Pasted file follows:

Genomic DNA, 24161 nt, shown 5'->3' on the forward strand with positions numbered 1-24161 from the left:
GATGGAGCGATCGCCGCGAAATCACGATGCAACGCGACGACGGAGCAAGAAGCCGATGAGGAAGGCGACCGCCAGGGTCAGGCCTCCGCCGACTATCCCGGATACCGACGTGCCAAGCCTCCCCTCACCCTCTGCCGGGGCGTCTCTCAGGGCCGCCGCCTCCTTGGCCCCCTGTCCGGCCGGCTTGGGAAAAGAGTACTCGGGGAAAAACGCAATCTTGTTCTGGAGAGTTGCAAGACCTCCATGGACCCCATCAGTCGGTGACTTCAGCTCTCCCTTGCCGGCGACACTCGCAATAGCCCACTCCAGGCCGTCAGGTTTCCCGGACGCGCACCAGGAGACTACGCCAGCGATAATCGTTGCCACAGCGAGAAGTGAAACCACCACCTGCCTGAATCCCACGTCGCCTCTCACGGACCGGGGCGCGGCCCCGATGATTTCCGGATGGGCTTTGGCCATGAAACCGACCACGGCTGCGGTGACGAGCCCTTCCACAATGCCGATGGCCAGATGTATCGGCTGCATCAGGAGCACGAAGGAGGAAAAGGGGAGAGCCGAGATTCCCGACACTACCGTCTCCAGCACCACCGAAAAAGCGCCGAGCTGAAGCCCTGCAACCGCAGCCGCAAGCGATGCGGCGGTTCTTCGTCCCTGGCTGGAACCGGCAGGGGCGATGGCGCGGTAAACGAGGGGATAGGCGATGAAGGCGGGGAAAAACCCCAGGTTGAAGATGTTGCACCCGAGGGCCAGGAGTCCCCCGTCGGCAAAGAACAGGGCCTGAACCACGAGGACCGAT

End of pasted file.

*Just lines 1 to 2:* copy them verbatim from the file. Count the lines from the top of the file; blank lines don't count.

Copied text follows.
Genomic DNA, 24161 nt, shown 5'->3' on the forward strand with positions numbered 1-24161 from the left:
GATGGAGCGATCGCCGCGAAATCACGATGCAACGCGACGACGGAGCAAGAAGCCGATGAGGAAGGCGACCGCCAGGGTCAGGCCTCCGCCGACTATCCCGGATACCGACGTGCCAAGCCTCCCCTCACCCTCTGCCGGGGCGTCTCTCAGGGCCGCCGCCTCCTTGGCCCCCTGTCCGGCCGGCTTGGGAAAAGAGTACTCGGGGAAAAACGCAATCTTGTTCTGGAGAGTTGCAAGACCTCCATGGACCCCATCAGTCGGTGACTTCAGCTCTCCCTTGCCGGCGACACTCGCAATAGCCCACTCCAGGCCGTCAGGTTTCCCGGACGCGCACCAGGAGACTACGCCAGCGATAATCGTTGCCACAGCGAGAAGTGAAACCACCACCTGCCTGAATCCCACGTCGCCTCTCACGGACCGGGGCGCGGCCCCGATGATTTCCGGATGGGCTTTGGCCATGAAACCGACCACGGCTGCGGTGACGAGCCCTTCCACAATGCCGATGGCCAGATGTATCGGCTGCATCAGGAGCACGAAGGAGGAAAAGGGGAGAGCCGAGATTCCCGACACTACCGTCTCCAGCACCACCGAAAAAGCGCCGAGCTGAAGCCCTGCAACCGCAGCCGCAAGCGATGCGGCGGTTCTTCGTCCCTGGCTGGAACCGGCAGGGGCGATGGCGCGGTAAACGAGGGGATAGGCGATGAAGGCGGGGAAAAACCCCAGGTTGAAGATGTTGCACCCGAGGGCCAGGAGTCCCCCGTCGGCAAAGAACAGGGCCTGAACCACGAGGACCGAT